Under the Communist regime, most Jews in Lithuania were deprived of any sense of their Jewish heritage and many traditions and rituals fell to the wayside. We offer classes educating singles of the importance of marrying within the Jewish faith, and conduct many Jewish weddings across Lithuania.
Many of the elderly in Lithuania have no one to take care of their burial needs when they die. We are dedicated to ensuring that every single Jew is able to receive a traditional and dignified Jewish burial. Chabad also carries the cost of burial expenses and funerals, and is involved in the maintenance and upkeep of cemeteries.
With the fall of the Iron Curtain in 1991, many previously persecuted Jews were finally given the opportunity to explore their Judaism and establish their Covenant with G-d in the same manner as Abraham their father. To date, hundreds of adults and boys of all ages have had a Bris performed in Lithuania, and the age-old tradition of an eighth day Bris has been re-instituted. There have been occasions where a father and his newborn son have had a Bris performed on the very same day!
Wedding Marks Triumph for Bride and Community
This week, an historic wedding took place in the Choral Synagogue in Vilnius, between Miriam and Larry Feinberg.
The bride is from Kaunas, Lithuania, and for a few years was a student of the Beis Menachem-Chabad School in Vilnius. When she was 18 years old, Miriam was diagnosed with Hodgkin's disease. Rabbi Shalom Krinsky the Chief Rabbi of Lithuania, arranged for her to receive treatment in South Africa and with G-d's and medical doctors' help she was cured.
During her recovery in Johannesburg she met Larry Feinberg, whose family emigrated from Lithuania after World War II. When they were engaged to marry they chose to return to Vilna where they brought their families' traditions back to life in their native country. Rabbi Sholom Ber Krinsky, who has diligently served the Lithuanian Jewish community for the past decade, officiated at the wedding in the Choral Synagogue.
The following is a letter of gratitude Miriam sent to the Jewish Community of Vilnius in spring 2003 during her treatment in South Africa.
Hi! My name is Miriam, I am 18 years old. I am from Lithuanian city Kaunas.
In the year 2000 it was the first time that I ever saw a Jewish community in Lithuania. My mother's friend said that there is an organization called "Chabad Lubavitch" and they have camps every year near the sea. It looked very interesting to be for a few weeks in a different culture. Those weeks were so special: the atmosphere, new friends, new knowledge, I became close to some girls from Israel and America. Every day was wonderful and we shared many new experiences. After the camp I decided to speak to my parents about studying in a Jewish school. It was very hard to make a decision because I was studying in a private art school for many years. But my family allowed me to try.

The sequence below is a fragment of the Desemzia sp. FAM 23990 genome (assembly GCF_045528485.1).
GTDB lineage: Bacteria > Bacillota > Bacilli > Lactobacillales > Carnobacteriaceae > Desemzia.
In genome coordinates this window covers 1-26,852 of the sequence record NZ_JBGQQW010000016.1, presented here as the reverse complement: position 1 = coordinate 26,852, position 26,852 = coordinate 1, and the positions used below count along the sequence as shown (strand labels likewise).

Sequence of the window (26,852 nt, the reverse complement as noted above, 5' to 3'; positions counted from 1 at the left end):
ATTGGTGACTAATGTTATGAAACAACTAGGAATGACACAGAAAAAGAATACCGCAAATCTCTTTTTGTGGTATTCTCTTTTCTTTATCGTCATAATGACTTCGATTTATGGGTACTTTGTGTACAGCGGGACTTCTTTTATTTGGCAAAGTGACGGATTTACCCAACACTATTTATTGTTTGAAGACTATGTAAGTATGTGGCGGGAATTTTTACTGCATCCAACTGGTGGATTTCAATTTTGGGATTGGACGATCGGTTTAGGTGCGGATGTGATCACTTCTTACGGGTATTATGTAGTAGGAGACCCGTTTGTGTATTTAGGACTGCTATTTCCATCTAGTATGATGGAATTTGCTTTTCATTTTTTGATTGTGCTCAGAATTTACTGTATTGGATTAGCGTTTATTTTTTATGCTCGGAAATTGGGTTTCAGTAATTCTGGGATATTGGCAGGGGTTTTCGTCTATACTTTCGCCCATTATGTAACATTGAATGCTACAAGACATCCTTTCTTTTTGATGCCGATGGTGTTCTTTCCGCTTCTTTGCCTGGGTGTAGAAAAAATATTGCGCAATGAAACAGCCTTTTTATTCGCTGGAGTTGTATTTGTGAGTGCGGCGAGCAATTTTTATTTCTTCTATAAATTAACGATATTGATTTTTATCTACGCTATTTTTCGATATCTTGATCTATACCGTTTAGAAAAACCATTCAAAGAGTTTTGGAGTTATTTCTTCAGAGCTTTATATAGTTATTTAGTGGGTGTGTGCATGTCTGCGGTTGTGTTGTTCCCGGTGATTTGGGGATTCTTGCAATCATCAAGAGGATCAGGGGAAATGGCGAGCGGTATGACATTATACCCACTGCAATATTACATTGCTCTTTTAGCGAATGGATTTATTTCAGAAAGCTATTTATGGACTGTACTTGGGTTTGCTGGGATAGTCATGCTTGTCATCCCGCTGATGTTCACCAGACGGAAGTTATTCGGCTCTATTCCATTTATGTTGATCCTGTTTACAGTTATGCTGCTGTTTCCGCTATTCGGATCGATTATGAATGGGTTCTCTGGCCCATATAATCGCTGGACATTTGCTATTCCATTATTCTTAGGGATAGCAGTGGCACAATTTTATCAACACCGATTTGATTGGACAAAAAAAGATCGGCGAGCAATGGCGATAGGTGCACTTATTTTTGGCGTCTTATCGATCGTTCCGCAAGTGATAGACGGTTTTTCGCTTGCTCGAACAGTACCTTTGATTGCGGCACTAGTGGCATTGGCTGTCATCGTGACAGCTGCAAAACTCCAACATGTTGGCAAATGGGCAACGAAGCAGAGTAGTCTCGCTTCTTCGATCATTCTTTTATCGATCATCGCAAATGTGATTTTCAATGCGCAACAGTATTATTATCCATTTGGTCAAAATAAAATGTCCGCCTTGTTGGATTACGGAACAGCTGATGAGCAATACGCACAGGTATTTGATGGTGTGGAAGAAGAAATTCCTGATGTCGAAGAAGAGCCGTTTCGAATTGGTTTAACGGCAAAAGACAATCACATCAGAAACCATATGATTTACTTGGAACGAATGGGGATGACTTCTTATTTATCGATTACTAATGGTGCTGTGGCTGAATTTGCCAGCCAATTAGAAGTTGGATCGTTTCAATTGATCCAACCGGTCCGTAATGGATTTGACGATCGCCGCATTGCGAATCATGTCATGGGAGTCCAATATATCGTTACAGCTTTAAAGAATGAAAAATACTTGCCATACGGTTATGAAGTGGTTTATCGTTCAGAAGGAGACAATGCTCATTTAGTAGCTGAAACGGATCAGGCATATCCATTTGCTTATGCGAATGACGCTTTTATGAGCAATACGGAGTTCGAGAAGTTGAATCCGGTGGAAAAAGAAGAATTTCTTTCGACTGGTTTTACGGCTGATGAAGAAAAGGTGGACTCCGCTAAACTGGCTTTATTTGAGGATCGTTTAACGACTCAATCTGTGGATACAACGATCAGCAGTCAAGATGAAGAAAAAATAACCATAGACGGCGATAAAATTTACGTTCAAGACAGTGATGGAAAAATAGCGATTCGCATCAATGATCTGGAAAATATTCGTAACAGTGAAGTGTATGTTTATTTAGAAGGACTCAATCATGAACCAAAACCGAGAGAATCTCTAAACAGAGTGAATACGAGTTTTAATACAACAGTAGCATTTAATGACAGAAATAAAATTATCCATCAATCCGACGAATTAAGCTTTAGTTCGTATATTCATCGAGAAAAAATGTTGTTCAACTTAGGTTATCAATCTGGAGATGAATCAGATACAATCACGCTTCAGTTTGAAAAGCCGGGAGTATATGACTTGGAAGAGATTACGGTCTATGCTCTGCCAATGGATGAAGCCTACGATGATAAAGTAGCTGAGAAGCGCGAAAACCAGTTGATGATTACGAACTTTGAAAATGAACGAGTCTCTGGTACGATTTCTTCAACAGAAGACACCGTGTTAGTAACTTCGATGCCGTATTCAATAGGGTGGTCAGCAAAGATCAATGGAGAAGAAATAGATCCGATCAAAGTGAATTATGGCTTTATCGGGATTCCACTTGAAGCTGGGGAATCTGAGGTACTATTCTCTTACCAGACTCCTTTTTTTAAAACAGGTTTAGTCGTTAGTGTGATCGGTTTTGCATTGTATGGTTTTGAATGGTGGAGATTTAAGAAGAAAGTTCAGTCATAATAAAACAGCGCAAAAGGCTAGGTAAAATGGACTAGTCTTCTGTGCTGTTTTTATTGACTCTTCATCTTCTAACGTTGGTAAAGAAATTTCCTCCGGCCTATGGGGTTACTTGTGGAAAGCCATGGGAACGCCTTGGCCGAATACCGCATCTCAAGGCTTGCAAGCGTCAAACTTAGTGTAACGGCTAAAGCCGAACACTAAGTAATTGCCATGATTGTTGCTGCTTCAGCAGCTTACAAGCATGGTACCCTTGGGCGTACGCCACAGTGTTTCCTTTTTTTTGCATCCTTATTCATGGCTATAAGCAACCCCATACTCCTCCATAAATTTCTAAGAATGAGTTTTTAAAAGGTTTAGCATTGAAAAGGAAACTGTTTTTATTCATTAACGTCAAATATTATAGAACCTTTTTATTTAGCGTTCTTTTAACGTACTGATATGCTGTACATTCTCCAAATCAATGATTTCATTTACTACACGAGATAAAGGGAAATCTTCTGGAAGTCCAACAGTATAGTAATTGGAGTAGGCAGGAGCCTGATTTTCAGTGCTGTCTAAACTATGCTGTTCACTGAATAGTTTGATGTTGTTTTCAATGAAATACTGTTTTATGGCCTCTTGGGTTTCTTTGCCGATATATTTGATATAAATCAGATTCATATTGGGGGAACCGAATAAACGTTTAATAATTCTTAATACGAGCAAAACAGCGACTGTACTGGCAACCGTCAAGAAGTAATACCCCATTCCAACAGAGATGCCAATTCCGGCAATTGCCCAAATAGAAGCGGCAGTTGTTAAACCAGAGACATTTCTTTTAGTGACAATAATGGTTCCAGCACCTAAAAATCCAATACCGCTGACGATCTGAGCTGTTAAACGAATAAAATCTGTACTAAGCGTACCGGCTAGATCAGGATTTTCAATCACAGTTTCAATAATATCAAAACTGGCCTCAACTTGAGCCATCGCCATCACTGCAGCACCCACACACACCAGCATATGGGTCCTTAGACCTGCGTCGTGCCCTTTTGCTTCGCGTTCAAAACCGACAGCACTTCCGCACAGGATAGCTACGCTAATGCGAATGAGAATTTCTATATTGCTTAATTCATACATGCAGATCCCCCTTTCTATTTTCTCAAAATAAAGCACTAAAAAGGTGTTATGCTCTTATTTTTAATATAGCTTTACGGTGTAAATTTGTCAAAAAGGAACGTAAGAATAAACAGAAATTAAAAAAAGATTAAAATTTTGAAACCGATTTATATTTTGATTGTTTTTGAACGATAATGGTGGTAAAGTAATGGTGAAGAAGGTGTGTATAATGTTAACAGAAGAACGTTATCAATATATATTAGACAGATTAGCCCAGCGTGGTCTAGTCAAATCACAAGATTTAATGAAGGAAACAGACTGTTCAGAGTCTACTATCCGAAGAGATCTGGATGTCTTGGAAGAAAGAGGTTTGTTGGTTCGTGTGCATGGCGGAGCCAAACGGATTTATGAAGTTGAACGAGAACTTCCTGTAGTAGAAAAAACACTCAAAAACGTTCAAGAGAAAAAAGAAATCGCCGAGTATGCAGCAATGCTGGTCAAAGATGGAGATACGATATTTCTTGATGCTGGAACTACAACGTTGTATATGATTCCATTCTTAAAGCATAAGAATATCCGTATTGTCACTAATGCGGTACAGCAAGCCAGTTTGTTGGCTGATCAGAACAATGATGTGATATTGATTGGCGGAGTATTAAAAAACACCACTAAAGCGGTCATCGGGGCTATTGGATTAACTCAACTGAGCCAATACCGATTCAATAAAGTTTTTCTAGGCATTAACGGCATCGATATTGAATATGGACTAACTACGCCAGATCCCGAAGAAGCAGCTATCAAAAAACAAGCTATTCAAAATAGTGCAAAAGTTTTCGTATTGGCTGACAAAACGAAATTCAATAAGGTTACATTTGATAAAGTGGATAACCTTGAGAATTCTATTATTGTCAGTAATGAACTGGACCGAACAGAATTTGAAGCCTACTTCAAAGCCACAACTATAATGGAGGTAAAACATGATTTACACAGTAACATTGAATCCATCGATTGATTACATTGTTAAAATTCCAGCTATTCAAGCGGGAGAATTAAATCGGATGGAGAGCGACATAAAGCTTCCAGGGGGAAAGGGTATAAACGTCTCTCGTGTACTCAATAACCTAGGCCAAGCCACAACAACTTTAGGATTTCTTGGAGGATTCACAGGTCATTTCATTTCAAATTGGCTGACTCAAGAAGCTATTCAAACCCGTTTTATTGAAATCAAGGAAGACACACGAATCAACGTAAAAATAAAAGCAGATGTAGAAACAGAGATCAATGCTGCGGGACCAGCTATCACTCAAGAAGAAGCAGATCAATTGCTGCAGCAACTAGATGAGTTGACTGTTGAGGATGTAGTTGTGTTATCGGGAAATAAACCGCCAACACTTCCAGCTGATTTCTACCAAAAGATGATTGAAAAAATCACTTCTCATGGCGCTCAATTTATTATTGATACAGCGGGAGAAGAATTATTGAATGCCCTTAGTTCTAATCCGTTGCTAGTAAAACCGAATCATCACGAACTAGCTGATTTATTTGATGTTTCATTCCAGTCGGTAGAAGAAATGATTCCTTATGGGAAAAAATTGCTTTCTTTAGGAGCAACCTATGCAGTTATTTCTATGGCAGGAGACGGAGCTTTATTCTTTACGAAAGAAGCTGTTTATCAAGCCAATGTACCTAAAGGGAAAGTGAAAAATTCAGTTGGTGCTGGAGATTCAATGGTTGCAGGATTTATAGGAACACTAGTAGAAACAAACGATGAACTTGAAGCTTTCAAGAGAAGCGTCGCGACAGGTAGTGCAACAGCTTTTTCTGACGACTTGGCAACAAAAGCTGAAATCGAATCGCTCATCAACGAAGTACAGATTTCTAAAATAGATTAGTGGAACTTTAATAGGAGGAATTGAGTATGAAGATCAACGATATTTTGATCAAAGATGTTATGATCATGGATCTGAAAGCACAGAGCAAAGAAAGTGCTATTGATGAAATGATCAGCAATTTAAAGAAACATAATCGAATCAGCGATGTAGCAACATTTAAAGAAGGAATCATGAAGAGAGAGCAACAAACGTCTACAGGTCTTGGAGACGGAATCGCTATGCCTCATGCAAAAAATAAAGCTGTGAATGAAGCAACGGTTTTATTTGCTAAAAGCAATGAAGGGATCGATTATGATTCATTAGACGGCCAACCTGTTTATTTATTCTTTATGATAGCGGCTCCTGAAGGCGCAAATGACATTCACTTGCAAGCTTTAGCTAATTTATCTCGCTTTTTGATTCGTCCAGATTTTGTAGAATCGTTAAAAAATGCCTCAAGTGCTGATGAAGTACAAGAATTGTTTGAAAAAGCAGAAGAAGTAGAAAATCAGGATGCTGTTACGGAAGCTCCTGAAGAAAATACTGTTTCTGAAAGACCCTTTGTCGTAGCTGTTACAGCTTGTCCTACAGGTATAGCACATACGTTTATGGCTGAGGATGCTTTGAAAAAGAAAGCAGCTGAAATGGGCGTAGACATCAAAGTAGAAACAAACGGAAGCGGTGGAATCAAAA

Those three years in the "Beis Menachem" school were the nicest years of all my twelve years studying. I had a second family, the best teachers and most importantly a different life style – a Jewish life style. Our school was like a small community, which went through good and bad things. I understood that very well when I became sick.
The school keeps growing and growing and we are meeting more and more nice people who became part of the family. Now I have true friends in different parts of the world. A few short months ago I was diagnosed with Hodgkin's disease. The medical care in Lithuania is not that great, it could have been doing to me great harm. People have helped bring me to South Africa. Here I found another great family, a kind and warm community. They're helping me in a lot of ways. It couldn't have been done without the help of Chief Rabbi Sholom Ber Krinsky and his wife, Rebbitzin Dina Krinsky, as well as Dr. Martin Chasen and the Medalie family from Johannesburg and everyone else who offered their support. With their incredible warmth and devotion, I am now not only benefiting physically but also I am growing as a Jewish girl as well.
With love and respect,